Auto-select the NVIDIA process on dual-video card laptops

Some software that I developed relies heavily on OpenGL, etc. Currently is a 32-bit application (will change to 64-bit in the future) on usually Windows 7 or 10. We have used a variety of laptops with a variety of NVIDIA cards.

On laptops with dual video cards (integrated Intel and NVIDIA), the integrated Intel is usually chosen by the system. In this case, the software requires the use of the “High Performance NVIDIA Processor”. So, I manually select the NVIDIA card for that application in the NVIDIA Control Panel.

I believe that most software automatically chooses the correct video card so one does not have to manually do this within the NVIDIA Control Panel. How is it done so that it automatically selects the NVIDIA processor?

>>I manually select the NVIDIA card for that application in the NVIDIA Control Panel.<<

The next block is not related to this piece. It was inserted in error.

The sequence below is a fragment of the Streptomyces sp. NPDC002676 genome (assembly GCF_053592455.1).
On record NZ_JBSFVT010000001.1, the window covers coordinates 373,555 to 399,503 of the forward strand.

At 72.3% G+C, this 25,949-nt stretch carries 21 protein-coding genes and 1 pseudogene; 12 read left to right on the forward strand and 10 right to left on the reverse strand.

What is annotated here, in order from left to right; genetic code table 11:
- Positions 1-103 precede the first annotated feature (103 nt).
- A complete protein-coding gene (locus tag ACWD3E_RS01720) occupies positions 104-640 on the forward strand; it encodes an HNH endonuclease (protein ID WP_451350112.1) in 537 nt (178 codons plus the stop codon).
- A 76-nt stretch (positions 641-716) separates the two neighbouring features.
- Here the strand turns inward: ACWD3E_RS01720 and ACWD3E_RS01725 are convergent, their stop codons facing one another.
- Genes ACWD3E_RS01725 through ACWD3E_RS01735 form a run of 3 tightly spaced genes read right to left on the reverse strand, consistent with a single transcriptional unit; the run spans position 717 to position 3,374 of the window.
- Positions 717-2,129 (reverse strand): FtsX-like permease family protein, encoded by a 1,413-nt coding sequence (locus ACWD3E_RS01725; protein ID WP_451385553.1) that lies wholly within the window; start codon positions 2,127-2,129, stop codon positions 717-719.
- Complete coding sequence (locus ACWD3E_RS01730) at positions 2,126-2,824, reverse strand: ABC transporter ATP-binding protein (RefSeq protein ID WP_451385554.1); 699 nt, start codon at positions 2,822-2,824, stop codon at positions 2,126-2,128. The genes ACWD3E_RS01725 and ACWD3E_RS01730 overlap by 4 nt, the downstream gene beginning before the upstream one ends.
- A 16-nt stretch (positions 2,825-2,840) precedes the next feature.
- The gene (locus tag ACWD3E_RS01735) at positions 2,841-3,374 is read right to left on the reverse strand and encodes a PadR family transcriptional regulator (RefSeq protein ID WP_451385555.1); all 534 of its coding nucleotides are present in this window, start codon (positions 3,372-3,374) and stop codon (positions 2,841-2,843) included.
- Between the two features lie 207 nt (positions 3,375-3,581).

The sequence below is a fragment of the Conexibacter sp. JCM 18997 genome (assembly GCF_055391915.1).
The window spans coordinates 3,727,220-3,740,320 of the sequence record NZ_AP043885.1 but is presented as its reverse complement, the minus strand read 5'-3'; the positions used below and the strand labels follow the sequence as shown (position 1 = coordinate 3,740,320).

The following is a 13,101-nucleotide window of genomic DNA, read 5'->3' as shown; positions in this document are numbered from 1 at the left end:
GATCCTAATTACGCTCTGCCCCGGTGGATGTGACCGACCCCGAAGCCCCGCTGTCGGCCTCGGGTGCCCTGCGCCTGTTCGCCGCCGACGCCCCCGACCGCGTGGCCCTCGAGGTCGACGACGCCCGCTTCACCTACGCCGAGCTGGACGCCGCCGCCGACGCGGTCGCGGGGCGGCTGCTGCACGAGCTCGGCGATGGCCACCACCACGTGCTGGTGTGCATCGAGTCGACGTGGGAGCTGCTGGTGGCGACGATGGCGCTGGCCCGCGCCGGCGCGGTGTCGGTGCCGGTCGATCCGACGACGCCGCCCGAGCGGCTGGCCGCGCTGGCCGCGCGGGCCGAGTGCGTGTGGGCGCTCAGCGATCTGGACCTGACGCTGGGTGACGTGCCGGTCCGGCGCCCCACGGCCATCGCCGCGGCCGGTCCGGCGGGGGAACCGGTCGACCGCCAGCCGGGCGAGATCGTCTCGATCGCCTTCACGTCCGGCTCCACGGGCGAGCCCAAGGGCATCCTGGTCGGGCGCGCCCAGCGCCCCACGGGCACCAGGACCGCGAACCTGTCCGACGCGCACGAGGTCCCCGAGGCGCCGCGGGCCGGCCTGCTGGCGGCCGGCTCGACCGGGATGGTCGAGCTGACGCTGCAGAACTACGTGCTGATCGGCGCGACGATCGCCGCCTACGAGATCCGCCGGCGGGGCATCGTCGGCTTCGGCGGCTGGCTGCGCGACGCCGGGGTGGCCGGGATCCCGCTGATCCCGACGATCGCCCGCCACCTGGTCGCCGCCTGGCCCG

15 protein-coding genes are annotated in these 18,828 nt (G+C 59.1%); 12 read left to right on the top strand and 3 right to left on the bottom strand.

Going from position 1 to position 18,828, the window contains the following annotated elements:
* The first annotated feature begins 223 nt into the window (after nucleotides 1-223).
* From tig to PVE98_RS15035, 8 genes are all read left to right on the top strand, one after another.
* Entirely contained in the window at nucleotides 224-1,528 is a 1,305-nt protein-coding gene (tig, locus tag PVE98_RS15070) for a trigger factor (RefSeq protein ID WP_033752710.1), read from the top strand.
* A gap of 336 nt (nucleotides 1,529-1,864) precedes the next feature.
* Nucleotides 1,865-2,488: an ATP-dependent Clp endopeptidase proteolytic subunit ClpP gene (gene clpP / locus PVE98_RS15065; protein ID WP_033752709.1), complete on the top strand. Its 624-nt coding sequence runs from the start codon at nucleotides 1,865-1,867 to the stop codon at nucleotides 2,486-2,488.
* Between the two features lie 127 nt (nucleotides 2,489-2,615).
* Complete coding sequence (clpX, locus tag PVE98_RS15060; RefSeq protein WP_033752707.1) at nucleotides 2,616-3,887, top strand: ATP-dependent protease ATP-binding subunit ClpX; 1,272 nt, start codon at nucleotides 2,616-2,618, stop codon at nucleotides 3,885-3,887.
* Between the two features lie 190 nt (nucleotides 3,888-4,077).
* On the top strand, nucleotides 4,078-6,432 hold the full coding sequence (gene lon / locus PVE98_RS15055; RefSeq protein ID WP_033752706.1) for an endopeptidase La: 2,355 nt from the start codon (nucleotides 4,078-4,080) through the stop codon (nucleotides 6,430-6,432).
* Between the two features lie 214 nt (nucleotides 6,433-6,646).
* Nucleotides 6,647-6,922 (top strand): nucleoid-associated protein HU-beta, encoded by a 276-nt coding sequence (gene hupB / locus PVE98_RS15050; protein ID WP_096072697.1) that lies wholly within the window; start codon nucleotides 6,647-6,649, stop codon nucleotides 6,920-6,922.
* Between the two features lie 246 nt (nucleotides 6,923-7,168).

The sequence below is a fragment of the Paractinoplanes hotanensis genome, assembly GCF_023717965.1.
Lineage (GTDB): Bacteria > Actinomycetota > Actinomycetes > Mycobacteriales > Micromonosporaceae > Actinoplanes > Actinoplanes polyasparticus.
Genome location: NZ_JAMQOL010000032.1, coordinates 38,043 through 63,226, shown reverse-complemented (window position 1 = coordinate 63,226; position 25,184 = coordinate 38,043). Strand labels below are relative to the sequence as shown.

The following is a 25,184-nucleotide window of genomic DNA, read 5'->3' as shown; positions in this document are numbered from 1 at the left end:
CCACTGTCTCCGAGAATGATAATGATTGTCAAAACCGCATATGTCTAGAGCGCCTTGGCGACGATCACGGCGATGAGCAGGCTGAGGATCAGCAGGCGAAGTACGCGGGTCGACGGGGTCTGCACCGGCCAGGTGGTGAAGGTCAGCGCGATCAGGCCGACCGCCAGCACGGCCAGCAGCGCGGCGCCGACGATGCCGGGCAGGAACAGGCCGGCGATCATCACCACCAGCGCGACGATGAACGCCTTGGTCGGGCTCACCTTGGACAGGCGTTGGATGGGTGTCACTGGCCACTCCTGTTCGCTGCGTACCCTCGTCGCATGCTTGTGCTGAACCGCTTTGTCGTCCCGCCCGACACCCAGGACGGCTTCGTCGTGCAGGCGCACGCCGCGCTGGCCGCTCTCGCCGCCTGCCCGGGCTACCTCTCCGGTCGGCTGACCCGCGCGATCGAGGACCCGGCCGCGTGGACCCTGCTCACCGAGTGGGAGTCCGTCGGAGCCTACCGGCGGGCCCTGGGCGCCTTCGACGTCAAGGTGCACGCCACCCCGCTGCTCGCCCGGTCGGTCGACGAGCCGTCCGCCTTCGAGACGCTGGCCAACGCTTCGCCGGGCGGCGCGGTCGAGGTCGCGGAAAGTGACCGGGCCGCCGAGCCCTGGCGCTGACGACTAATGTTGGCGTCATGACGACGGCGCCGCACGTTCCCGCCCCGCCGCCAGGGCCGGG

That would be the recommended way to do this.

You could also export a global DWORD variable with the name “NvOptimusEnablement” but according to multiple forum entries you can find about that, there were issues with that functionality. I don’t know if all of them have been solved in the meantime.

Thank you very much for the reply. I did a search on that and found the following page:

It does seem to work at least on my laptop with that global variable. I notice that static library bindings may achieve the same thing. Do you know if this is as problematic? Do you know if the application just needs to be bound to once or all of the libraries? It looks like it says just binding, in other words, no function calls. Is that correct?

Nvidia writes and assigns profiles to games and applications. I do not know the process, but I believe that in some cases, Nvidia simply does it via their own initiative. While, I assume that at other times, applications and games must be submitted to have their exe assigned to an official profile in the drivers

Games and applications that do not have an official profile present in Nvidia’s drivers get assigned to a global default profile.

Here’s another link that may or may not be helpful (I’m not a dev)